by Jim Nintzel
A few more tidbits from that Public Policy Polling survey that looked at Arizonans' attitudes on a whole range of issues: Old folks don't like gay marriage, but the kids are cool with it; people still like Barry Goldwater; ASU (heartbreakingly) beats out UA as a favorite university (although Democrats like UA and Republicans like ASU); and Arizonans don't look fondly on the Occupy Wall Street movement.
Here's the release from PPP:
-If you want to see the extent to which public opinion is shifting on gay marriage, just look at Arizona. In 2008 the state's voters passed a gay marriage ban by a 56-44 margin. Now they're almost evenly divided on the issue with only 45% of voters in the state saying they think it should be illegal and 44% thinking it should be legal. When you look at the age breakdown on this issue you can see where public opinion is headed: 48% of seniors think gay marriage should not be allowed, while only 39% think it should be. But among voters under 30, 57% think it should be legal to only 25% who think it should be illegal. Looking at those numbers I'm pretty confident that by 2020- or maybe even 2016- voters in the state would pass a proposition to legalize gay marriage.
In 2006 Arizonans voted down a proposed ban that would also have targeted civil unions and these numbers show why that happened- 72% of voters, including even 59% of Republicans, support some type of legal recognition for same sex couples either in the form of full marriage rights or civil unions. Just 27% are totally opposed to any kind of recognition.
-Just out of curiosity we asked Arizonans to look back and give us their thoughts on Barry Goldwater and he has poll numbers that any politician in the state would love to have: 51% of voters see him favorably to only 20% with an unfavorable opinion. 30% have no opinion one way or the other, and unsurprisingly those folks skew to the young side on the age spectrum. What's maybe most interesting about Goldwater's numbers is that he does pretty well across party lines. Certainly Republicans (65/9) and independents (53/16) give him his best reviews, as you would expect. But even with Democrats he's on favorable ground at 34/32. History is treating him well, at least on the home front.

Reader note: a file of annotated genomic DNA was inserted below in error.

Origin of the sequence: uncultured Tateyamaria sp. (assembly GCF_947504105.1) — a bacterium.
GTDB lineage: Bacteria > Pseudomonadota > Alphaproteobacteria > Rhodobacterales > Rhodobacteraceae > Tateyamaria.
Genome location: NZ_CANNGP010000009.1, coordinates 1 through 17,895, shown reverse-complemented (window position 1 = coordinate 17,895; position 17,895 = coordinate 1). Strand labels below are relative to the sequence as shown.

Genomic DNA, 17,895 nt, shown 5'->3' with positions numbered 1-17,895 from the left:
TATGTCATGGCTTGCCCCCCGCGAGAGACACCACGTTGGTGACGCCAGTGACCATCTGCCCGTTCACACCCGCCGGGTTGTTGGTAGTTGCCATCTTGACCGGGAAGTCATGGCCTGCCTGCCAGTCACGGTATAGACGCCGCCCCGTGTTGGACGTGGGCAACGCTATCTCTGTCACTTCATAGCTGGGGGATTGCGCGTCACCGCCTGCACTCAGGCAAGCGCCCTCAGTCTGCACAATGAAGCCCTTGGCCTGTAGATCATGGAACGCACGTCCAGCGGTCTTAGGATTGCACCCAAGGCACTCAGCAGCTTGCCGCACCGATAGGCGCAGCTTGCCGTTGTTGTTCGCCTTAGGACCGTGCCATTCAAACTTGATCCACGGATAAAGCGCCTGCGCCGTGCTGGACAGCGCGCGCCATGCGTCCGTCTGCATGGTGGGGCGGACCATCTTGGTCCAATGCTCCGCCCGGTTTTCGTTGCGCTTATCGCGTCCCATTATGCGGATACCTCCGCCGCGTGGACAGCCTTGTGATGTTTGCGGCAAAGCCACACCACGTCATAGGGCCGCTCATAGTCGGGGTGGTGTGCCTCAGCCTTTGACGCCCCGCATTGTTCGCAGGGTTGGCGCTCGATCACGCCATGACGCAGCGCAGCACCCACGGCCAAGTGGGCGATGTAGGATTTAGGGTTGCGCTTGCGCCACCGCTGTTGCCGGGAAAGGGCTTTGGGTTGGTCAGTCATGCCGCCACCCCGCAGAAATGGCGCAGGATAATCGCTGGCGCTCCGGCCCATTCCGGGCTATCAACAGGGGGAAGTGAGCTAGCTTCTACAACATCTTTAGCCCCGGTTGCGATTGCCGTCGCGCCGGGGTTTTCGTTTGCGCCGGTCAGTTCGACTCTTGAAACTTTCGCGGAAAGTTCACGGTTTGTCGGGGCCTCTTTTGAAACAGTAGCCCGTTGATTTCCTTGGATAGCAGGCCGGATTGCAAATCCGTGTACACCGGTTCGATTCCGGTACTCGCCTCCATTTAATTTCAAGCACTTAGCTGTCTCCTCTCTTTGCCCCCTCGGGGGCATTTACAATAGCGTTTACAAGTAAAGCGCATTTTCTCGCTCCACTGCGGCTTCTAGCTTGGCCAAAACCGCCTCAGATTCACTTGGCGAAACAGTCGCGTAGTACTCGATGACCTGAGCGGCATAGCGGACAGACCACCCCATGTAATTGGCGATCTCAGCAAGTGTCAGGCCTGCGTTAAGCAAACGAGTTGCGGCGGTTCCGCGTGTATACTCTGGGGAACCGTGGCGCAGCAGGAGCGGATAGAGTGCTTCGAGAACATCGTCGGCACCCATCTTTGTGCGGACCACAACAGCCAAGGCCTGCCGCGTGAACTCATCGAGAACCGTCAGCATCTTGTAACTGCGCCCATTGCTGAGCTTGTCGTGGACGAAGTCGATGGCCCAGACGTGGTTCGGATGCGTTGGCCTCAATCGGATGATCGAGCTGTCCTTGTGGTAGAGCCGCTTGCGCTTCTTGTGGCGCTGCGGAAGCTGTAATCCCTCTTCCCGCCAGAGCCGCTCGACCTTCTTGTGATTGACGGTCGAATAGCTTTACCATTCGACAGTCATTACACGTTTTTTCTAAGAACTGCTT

-Arizona State is the favorite college of voters in the state with 36% choosing it to 29% for Arizona and 16% for Northern Arizona. Interestingly this is a partisan issue with the Sun Devils favored 45-25 by Republicans, but the Wildcats winning out 37-30 with Democrats.
Arizona voters built up loyalties to a variety of different baseball teams with Spring Training ties to the state before 1998, when the Diamondbacks began playing. But our numbers suggest their hearts quickly transferred to the home town team- 65% of Arizonans say that the Diamondbacks are their favorite baseball team with no one else even achieving double digits- the Cubs are at 6%, the Rockies at 5%, the Yankees at 4%, the Angels and Giants at 2%, and the A's and Padres at only 1%.
Arizonans aren't as supportive of the Cardinals- only 49% pick them as their favorite NFL team to 8% for the Packers, 6% for the Broncos, 5% for the Cowboys and 49ers, 3% for the Chargers, and 2% for the Raiders and Steelers.
-Arizona is one state where the Occupy Wall Street movement is not making a good impression- only 36% of voters say they support its goals to 44% who express opposition. Meanwhile they're closely divided on the Tea Party with 44% of voters indicating support for that movement and 42% against it. Asked which of the two they like better voters choose the Tea Party by a 45-37 margin, including a 47-32 spread with independents.